House panel readies bill to alter health law's medical loss ratio

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Democrats and the Obama administration have praised the policy for producing more than $1 billion in consumer rebates this year.

But Rogers's bill seeks to placate brokers unhappy that their fees are included in the MLR.

Agents say the status quo threatens their business by incentivizing insurers not to work with brokers as they try to maintain profits.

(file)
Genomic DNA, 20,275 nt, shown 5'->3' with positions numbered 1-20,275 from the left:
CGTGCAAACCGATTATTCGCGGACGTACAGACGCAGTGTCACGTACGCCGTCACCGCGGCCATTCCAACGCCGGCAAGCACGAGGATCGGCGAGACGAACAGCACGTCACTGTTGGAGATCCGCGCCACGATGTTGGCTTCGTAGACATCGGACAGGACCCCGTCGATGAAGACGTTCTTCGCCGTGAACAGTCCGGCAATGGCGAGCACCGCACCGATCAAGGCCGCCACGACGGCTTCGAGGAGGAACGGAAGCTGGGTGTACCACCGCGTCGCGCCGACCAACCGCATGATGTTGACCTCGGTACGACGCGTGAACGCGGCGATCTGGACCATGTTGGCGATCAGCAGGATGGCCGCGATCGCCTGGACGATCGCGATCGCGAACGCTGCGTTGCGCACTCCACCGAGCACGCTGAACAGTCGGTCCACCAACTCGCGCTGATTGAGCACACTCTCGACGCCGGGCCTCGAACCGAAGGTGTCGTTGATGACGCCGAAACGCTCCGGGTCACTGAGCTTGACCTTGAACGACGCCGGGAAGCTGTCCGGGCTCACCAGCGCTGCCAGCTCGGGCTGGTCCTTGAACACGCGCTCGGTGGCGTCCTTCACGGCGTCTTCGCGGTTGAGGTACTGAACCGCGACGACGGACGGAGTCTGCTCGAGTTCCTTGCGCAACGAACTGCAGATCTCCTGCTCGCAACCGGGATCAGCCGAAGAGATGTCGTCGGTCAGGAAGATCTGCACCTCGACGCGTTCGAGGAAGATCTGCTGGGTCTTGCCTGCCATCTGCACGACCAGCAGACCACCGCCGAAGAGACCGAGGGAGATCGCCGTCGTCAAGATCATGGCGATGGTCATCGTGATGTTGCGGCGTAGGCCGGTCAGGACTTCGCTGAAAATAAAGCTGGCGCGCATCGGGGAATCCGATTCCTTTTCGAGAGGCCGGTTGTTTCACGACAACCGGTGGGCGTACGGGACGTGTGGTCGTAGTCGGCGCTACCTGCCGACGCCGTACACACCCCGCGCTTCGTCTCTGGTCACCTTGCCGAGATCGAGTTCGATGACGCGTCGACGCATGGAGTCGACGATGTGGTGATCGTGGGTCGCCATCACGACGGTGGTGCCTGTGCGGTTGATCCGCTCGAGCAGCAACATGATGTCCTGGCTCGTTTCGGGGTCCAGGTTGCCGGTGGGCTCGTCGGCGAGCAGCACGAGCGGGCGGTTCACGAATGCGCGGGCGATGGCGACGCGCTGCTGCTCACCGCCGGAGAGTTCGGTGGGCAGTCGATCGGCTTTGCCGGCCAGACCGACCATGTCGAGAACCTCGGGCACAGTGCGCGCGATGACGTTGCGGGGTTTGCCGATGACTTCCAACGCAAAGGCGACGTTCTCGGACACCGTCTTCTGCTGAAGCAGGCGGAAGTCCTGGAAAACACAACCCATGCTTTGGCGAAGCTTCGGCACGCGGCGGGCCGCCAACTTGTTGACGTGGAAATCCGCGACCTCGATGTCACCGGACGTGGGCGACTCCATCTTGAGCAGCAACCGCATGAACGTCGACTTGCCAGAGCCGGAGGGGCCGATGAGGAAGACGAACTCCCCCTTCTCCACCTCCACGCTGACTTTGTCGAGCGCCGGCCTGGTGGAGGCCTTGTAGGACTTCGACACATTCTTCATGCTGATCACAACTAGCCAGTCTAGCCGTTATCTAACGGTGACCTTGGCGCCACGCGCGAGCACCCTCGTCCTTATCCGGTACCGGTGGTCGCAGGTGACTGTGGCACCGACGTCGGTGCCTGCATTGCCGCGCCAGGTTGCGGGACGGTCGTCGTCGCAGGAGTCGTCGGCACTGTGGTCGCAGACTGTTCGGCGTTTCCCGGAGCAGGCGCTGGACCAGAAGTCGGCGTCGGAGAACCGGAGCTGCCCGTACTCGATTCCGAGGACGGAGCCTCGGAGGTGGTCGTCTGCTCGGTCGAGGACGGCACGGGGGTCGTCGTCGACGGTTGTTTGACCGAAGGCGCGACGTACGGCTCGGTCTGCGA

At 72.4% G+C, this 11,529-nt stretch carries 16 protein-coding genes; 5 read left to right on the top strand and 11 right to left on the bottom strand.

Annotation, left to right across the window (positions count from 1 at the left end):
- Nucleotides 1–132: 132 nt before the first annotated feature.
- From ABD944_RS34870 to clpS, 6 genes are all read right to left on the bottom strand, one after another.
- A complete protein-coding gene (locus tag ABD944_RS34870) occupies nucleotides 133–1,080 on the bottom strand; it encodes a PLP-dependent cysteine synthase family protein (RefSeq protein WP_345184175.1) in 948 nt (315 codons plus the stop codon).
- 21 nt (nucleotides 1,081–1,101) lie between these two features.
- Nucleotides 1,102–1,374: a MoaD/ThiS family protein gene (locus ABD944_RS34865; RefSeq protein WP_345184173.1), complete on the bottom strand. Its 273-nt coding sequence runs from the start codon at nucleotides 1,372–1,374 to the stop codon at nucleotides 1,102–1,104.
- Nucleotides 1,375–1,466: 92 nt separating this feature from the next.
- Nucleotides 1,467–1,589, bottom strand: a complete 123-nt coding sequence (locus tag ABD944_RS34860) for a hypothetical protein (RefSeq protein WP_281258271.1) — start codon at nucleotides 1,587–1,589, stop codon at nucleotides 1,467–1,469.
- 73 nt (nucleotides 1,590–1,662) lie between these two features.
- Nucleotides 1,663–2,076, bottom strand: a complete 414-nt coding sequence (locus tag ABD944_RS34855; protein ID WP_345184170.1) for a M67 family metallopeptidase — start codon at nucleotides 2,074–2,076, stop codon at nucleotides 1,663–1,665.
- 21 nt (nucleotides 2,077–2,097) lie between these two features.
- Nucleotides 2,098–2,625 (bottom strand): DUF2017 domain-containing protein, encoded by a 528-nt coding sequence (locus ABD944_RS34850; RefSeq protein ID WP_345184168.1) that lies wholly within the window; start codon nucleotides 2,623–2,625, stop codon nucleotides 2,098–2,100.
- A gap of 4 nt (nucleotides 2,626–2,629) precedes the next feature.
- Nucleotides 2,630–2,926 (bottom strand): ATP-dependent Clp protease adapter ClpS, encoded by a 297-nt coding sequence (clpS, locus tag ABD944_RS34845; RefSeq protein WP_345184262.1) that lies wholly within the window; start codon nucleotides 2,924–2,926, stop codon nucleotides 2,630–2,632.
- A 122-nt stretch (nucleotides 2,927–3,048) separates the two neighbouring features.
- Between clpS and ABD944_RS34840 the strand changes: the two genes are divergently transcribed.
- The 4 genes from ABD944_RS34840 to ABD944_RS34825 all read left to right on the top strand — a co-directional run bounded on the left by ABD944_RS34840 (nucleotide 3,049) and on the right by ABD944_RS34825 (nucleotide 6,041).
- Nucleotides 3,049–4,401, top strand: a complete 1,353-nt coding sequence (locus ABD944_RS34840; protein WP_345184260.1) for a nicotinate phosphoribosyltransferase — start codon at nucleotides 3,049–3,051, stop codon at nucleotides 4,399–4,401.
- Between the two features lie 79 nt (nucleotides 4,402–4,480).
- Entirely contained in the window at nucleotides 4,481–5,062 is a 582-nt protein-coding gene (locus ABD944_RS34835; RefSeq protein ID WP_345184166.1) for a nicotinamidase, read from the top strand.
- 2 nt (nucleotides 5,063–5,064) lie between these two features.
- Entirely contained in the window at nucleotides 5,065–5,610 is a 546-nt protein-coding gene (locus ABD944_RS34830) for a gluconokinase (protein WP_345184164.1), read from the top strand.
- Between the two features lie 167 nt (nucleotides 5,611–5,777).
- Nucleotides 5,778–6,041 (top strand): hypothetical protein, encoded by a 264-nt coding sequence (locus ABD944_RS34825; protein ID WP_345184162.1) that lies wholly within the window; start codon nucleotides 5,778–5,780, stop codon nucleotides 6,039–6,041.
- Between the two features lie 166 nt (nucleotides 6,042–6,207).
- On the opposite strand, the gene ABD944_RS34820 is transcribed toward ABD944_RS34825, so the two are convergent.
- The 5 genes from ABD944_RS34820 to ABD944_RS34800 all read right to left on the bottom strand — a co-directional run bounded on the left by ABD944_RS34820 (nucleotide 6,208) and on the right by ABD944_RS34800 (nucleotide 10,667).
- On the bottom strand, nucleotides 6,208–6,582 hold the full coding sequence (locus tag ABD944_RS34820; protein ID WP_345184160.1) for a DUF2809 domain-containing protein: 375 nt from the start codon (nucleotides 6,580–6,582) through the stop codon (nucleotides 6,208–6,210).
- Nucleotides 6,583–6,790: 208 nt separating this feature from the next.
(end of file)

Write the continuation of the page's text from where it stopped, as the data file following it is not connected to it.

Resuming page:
The measure, likely to pass the Energy and Commerce Committee on Thursday, would remove brokers' commissions from the MLR.

Panel chairman Fred Upton (R-Mich.) argued in a subcommittee hearing that under the MLR policy "it will become harder to shop for a plan you like and can afford" as agents see less business.

But some healthcare experts say insurance brokers are victims of an increasingly unfriendly market, not just the MLR.

Some Democrats have argued that Rogers's bill would weaken standards designed to protect consumers' premium dollars.

The Energy and Commerce Committee will also mark up the Strengthening Medicare and Repaying Taxpayers Act (H.R. 1063), making several minute changes to the Medicare Secondary Payer program, on Thursday. 

—This post was updated on Wednesday at 10:57 a.m.